Engaging students in school reform
by Eric Braxton on Aug 06 2009 Posted in High schools
Often when we talk about engaging stakeholders in school reform we include teachers, parents, and even community and business leaders. Unfortunately, students, who are the most direct stakeholders of all, are often left out of the mix.
I believe that if we are really going to turn around our high schools, we can no longer view students as passive beneficiaries of education. We must start to see them as active participants in creating change.
Doing this requires a fundamentally different way of looking at students. Too often our schools use a banking model of education, where it is assumed that teachers have knowledge and students are empty vessels to receive it.
This way of thinking not only negates the knowledge that students have, but it also contradicts the way that people actually learn, which is an active process where the knowledge people already have is instrumental in creating new knowledge. In addition, the idea of students as passive learners disengages them from school, adding to a sense that whatever is happening in school is irrelevant to their lives, which of course is a major contributor to the dropout crisis.
If our high schools are really going to work, students have to be active and engaged and this means they need to be respected and listened to. There are a number of different ways of doing this, but traditional student governments that do little more than plan dances are not getting the job done. The Web site What Kids Can Do tracks a number of good efforts.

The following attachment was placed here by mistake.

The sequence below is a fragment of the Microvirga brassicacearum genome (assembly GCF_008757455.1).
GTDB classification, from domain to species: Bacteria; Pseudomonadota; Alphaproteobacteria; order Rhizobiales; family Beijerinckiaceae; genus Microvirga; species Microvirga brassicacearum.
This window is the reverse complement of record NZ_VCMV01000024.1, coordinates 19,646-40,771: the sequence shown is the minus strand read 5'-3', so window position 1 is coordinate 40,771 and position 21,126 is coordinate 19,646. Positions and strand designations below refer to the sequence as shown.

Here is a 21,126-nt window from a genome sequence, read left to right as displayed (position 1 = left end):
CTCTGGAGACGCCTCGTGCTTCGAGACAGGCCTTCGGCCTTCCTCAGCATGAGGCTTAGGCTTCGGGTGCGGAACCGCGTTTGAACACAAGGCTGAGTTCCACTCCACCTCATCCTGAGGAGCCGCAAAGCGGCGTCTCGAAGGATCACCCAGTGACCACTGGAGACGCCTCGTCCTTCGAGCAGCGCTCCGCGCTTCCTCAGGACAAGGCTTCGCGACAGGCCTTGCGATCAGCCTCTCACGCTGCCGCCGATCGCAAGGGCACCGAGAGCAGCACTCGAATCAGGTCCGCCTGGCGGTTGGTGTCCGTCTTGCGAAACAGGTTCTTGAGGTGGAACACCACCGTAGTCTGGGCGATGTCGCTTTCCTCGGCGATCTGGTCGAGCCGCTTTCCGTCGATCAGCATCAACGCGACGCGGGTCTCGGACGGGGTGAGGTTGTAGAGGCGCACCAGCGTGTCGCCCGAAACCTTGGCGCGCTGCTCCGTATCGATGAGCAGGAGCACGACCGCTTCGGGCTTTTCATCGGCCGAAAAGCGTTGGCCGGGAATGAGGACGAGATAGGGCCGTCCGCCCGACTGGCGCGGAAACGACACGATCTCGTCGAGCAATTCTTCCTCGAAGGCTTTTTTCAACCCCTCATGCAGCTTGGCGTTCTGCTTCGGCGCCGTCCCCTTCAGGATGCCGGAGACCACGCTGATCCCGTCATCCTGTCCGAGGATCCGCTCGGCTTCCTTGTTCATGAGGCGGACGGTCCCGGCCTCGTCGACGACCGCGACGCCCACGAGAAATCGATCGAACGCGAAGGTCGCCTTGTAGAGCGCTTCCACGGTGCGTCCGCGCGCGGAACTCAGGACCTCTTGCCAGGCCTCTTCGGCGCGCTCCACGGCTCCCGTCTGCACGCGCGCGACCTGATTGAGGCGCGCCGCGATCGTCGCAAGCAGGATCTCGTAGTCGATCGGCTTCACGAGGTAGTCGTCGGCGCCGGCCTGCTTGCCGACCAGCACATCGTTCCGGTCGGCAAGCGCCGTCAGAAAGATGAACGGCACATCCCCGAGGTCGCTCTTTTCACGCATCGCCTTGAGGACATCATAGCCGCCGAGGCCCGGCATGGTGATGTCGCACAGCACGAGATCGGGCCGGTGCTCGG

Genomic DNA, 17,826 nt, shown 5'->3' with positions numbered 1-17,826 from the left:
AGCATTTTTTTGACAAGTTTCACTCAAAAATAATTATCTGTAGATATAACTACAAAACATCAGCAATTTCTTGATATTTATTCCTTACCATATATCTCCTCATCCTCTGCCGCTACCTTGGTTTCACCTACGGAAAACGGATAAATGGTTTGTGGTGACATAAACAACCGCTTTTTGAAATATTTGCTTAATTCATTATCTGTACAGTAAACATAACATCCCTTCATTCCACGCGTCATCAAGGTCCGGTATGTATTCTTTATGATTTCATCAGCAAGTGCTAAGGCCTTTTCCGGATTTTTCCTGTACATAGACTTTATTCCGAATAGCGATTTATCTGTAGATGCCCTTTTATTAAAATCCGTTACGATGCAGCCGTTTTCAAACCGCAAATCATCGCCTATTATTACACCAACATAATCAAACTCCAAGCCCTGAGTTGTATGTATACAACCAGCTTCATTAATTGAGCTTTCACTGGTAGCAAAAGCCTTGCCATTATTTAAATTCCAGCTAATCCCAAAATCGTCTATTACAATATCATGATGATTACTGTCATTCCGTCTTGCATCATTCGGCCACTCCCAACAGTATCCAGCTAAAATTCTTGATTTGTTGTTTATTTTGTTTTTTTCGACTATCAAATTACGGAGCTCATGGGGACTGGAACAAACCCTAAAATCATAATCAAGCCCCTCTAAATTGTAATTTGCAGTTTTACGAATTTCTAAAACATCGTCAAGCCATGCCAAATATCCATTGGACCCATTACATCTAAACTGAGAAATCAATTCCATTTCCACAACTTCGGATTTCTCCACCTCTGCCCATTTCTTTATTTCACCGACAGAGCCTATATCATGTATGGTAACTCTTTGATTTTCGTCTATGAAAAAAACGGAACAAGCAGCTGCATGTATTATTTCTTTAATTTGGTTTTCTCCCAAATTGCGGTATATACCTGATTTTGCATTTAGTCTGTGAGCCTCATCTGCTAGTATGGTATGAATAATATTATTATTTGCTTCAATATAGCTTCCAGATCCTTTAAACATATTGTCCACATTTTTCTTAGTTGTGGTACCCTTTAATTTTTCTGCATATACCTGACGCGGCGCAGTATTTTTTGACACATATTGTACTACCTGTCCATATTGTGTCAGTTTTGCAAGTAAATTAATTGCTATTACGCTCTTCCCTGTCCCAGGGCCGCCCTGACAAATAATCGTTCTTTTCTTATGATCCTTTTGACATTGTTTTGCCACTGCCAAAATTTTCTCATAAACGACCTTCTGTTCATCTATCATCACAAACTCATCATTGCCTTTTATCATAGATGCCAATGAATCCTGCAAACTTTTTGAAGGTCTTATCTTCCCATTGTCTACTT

One way to do this is by finding new and innovative ways to engage students in official decision making.
What is important is that these efforts not slip into tokenism, where a small number of specially chosen students are given a voice, while the majority has no way to participate. Some schools hold regular “town meetings” that help make some of the rules. Boston has created a new citywide student government where students get training on how to truly represent their peers.
Another approach, which is alive and well in Philadelphia, is student organizing, like the work of the Philadelphia Student Union and Youth United for Change. With student organizing, outside organizations support students in developing leadership skills, understanding the issues facing their schools, and organizing campaigns to make change and hold schools accountable.
Many students on the verge of dropping out have gotten reengaged because of participation in student organizing. At the same time these organizations have won campaigns that have improved education for their peers.
Another idea I have heard students suggest is to create some kind of student evaluation of schools and teachers. Students know a lot about what is working in their schools and what is not. They know who the good teachers are and they know the teachers that need some help. We should ask them.
Voter participation shows that democracy in our country is in trouble. The way many of our schools work now disempowers students and prepares them to be unengaged citizens.
If we want young people to grow into active citizens and leaders with the skills to solve the problems that face us, our schools need to give people opportunities to practice those skills now. Giving students a real voice in their schools is good for improving schools and good for strengthening our democracy.